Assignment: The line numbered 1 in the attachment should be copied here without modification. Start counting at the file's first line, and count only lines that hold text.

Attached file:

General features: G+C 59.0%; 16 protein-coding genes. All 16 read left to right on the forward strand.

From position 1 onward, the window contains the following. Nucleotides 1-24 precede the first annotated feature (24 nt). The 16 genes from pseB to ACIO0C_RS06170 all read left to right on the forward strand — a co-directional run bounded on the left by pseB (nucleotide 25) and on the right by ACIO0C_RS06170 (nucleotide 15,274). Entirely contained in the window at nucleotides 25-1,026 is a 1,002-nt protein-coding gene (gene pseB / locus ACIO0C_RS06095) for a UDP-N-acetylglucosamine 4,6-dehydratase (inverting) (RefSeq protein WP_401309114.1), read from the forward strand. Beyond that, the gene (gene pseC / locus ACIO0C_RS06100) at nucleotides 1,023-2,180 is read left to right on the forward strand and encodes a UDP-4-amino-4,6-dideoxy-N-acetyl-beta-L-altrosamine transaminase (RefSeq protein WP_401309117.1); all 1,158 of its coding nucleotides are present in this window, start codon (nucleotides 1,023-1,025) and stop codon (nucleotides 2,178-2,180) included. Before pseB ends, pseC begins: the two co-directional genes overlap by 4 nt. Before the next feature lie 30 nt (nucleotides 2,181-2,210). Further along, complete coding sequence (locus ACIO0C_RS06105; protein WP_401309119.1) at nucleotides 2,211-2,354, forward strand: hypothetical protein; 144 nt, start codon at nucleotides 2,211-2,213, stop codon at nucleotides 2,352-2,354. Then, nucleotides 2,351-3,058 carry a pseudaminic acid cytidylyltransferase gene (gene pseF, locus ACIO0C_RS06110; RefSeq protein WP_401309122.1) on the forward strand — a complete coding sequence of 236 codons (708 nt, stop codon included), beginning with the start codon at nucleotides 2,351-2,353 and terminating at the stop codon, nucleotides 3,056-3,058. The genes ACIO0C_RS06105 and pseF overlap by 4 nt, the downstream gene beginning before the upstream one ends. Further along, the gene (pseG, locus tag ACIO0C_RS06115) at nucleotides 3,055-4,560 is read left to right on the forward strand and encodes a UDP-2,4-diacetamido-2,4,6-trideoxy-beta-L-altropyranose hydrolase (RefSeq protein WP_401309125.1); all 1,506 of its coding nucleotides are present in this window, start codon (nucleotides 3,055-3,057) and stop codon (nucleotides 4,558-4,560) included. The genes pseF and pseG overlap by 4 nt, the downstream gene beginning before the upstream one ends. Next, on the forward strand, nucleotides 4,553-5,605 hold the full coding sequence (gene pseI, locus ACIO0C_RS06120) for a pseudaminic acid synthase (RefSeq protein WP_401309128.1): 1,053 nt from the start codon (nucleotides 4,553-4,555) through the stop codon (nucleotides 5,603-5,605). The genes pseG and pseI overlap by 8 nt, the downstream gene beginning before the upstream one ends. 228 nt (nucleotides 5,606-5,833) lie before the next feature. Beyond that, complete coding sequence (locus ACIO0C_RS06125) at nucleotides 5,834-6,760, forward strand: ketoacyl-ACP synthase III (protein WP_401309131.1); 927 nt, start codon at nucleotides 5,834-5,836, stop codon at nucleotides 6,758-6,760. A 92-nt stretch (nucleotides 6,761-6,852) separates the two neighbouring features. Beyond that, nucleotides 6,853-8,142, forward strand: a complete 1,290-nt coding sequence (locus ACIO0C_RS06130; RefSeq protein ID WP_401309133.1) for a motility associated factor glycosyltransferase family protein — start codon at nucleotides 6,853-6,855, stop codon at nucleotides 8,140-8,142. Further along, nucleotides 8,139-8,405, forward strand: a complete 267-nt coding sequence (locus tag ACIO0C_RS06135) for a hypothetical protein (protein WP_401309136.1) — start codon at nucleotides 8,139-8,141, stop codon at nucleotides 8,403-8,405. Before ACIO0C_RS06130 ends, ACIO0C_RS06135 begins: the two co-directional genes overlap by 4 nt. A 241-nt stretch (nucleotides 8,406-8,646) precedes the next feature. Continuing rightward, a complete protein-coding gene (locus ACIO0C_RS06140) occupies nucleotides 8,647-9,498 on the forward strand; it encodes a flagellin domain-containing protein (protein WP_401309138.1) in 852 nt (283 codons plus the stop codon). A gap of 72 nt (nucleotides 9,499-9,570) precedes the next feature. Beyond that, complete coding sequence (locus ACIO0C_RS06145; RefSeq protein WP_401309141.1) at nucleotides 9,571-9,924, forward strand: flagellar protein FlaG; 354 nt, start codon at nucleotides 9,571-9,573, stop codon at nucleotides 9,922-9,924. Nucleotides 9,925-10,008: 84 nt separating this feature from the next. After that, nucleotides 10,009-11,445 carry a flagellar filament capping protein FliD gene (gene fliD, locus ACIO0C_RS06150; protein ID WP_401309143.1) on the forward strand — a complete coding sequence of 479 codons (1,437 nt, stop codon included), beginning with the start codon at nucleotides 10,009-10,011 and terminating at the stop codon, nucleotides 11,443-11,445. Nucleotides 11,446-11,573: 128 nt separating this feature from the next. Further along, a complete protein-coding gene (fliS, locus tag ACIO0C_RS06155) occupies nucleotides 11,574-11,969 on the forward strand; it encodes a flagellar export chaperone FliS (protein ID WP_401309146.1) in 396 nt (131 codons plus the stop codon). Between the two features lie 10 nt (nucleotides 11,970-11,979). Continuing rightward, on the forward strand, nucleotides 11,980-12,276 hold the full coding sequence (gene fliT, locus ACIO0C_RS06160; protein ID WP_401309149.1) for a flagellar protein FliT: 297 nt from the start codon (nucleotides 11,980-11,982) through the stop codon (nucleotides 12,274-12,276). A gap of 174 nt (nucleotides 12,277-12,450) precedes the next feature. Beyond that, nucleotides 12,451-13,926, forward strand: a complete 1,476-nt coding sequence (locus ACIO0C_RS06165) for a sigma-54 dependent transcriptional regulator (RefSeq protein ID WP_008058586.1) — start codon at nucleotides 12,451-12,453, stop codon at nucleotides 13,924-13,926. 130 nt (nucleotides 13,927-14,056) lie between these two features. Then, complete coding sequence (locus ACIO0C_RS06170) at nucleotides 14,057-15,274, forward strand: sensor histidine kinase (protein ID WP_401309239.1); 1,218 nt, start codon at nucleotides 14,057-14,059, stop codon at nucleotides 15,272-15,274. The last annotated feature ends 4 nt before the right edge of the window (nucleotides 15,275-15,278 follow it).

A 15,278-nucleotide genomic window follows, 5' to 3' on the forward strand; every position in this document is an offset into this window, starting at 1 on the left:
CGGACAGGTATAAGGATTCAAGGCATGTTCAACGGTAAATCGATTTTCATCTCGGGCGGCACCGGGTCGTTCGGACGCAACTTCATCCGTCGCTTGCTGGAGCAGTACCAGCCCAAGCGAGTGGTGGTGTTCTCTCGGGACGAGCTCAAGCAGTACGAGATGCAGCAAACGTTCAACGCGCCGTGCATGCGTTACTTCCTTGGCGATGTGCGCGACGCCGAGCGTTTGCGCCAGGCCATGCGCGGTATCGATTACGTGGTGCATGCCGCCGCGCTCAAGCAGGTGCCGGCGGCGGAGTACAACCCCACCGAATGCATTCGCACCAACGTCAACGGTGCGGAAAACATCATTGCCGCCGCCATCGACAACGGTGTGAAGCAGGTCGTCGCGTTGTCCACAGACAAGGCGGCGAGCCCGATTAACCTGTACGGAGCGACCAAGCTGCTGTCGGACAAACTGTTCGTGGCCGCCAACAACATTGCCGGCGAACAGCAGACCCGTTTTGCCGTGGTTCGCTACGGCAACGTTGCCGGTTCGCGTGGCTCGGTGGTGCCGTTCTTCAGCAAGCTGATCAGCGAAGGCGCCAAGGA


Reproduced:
General features: G+C 59.0%; 16 protein-coding genes. All 16 read left to right on the forward strand.